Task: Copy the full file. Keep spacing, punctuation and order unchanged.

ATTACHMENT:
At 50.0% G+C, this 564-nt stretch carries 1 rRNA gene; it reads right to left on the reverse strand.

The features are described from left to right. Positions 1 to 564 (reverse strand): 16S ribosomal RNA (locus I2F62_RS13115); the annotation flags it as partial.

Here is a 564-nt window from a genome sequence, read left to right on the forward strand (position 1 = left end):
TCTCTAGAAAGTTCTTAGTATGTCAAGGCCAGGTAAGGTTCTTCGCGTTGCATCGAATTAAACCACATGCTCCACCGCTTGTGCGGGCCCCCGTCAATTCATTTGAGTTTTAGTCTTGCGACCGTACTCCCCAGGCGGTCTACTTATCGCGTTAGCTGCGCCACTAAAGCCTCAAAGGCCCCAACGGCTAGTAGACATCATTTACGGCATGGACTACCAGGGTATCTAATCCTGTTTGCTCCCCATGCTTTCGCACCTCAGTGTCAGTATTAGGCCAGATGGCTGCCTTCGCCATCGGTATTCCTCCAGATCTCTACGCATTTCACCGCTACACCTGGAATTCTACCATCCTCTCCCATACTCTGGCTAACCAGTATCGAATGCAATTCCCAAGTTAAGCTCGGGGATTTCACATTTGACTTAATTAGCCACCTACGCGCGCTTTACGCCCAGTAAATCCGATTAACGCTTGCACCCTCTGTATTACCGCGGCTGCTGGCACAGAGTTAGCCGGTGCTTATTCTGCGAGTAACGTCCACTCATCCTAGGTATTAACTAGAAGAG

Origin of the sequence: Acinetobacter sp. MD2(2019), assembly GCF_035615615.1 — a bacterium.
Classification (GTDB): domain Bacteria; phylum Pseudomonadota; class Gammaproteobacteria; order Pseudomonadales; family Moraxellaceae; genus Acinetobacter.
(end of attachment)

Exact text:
At 50.0% G+C, this 564-nt stretch carries 1 rRNA gene; it reads right to left on the reverse strand.

The features are described from left to right. Positions 1 to 564 (reverse strand): 16S ribosomal RNA (locus I2F62_RS13115); the annotation flags it as partial.

Here is a 564-nt window from a genome sequence, read left to right on the forward strand (position 1 = left end):
TCTCTAGAAAGTTCTTAGTATGTCAAGGCCAGGTAAGGTTCTTCGCGTTGCATCGAATTAAACCACATGCTCCACCGCTTGTGCGGGCCCCCGTCAATTCATTTGAGTTTTAGTCTTGCGACCGTACTCCCCAGGCGGTCTACTTATCGCGTTAGCTGCGCCACTAAAGCCTCAAAGGCCCCAACGGCTAGTAGACATCATTTACGGCATGGACTACCAGGGTATCTAATCCTGTTTGCTCCCCATGCTTTCGCACCTCAGTGTCAGTATTAGGCCAGATGGCTGCCTTCGCCATCGGTATTCCTCCAGATCTCTACGCATTTCACCGCTACACCTGGAATTCTACCATCCTCTCCCATACTCTGGCTAACCAGTATCGAATGCAATTCCCAAGTTAAGCTCGGGGATTTCACATTTGACTTAATTAGCCACCTACGCGCGCTTTACGCCCAGTAAATCCGATTAACGCTTGCACCCTCTGTATTACCGCGGCTGCTGGCACAGAGTTAGCCGGTGCTTATTCTGCGAGTAACGTCCACTCATCCTAGGTATTAACTAGAAGAG

Origin of the sequence: Acinetobacter sp. MD2(2019), assembly GCF_035615615.1 — a bacterium.
Classification (GTDB): domain Bacteria; phylum Pseudomonadota; class Gammaproteobacteria; order Pseudomonadales; family Moraxellaceae; genus Acinetobacter.